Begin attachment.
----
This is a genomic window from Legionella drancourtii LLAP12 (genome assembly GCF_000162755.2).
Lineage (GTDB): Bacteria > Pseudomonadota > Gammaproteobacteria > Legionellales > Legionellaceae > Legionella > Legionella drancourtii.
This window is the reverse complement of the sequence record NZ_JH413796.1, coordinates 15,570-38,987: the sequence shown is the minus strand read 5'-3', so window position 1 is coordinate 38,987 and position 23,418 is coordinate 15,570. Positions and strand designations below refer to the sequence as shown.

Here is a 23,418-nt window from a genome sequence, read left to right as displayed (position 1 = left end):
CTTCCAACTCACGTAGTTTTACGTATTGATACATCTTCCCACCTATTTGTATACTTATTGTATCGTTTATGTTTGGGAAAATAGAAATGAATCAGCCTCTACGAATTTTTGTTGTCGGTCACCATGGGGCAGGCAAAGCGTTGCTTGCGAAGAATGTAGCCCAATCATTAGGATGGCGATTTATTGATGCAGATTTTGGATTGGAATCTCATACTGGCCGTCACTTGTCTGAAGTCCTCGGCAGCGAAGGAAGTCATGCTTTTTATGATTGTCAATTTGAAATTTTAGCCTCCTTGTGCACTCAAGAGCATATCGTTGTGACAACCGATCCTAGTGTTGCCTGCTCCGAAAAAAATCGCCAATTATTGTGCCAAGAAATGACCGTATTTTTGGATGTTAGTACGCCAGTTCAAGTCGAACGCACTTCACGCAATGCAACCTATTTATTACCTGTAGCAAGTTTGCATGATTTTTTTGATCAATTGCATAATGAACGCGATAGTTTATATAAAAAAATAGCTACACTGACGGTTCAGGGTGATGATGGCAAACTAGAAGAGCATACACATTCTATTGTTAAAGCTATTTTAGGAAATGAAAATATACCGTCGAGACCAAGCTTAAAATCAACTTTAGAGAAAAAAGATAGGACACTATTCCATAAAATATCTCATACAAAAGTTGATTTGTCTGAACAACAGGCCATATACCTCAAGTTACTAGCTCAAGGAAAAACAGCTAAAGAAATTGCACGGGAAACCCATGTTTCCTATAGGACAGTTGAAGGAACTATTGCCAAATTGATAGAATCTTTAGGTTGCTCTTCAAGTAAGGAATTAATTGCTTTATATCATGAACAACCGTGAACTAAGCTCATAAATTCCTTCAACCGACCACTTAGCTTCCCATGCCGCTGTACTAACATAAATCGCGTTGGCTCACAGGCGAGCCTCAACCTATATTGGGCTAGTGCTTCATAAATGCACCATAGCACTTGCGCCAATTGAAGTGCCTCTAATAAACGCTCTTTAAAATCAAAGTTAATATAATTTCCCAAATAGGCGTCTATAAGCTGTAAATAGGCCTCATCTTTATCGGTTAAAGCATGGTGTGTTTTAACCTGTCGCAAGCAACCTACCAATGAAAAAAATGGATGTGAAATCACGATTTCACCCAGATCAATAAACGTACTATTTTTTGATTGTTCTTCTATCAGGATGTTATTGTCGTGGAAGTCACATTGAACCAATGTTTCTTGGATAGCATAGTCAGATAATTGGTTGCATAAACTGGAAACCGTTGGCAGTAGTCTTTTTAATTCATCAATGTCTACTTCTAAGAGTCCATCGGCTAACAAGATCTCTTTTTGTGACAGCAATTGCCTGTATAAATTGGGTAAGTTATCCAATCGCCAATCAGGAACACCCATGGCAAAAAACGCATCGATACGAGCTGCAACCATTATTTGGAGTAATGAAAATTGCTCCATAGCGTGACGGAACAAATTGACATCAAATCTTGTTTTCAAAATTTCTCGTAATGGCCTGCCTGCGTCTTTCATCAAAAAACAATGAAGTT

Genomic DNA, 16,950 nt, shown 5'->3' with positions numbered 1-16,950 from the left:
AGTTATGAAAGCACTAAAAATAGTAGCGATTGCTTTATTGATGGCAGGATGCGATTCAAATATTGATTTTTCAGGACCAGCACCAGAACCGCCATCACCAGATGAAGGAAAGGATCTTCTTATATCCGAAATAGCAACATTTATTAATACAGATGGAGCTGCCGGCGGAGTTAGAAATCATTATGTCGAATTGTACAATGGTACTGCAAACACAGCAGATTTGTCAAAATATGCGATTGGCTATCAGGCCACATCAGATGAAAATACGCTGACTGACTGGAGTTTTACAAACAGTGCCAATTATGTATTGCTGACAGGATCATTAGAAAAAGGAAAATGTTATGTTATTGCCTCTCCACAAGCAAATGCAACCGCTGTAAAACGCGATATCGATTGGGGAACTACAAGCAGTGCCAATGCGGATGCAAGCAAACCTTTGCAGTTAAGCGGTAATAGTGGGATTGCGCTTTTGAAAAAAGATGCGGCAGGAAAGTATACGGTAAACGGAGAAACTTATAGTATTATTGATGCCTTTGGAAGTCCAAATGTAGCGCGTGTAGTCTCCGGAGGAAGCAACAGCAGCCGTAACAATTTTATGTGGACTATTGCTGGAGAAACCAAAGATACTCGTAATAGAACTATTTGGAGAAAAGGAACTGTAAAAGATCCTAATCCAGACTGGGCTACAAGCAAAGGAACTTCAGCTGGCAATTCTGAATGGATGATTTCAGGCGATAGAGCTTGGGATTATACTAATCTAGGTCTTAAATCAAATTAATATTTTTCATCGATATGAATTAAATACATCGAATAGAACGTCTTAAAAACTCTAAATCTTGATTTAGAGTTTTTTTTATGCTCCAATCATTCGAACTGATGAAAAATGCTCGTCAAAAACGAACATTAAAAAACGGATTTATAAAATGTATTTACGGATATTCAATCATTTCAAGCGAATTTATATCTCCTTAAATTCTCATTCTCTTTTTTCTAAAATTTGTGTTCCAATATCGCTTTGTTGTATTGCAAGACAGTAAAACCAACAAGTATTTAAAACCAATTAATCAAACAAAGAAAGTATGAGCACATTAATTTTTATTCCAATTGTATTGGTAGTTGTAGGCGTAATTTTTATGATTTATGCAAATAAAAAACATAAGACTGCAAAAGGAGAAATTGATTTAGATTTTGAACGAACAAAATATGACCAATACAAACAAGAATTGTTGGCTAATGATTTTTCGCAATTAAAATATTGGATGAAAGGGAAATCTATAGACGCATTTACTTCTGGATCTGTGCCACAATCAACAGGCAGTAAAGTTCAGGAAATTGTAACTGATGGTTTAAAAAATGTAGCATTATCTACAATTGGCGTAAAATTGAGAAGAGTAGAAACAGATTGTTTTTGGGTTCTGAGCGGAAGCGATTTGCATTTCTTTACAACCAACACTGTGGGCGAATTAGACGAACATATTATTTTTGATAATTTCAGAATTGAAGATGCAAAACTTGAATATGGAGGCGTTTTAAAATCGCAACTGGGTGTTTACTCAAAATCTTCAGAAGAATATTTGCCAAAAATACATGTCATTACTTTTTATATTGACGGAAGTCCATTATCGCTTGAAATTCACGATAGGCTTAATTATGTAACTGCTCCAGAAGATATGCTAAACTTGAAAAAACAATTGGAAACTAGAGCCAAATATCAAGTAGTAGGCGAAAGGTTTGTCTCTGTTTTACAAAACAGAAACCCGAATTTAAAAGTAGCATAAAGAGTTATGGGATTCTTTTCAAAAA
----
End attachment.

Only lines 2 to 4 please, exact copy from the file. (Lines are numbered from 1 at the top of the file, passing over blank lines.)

Lineage (GTDB): Bacteria > Pseudomonadota > Gammaproteobacteria > Legionellales > Legionellaceae > Legionella > Legionella drancourtii.
This window is the reverse complement of the sequence record NZ_JH413796.1, coordinates 15,570-38,987: the sequence shown is the minus strand read 5'-3', so window position 1 is coordinate 38,987 and position 23,418 is coordinate 15,570. Positions and strand designations below refer to the sequence as shown.

Here is a 23,418-nt window from a genome sequence, read left to right as displayed (position 1 = left end):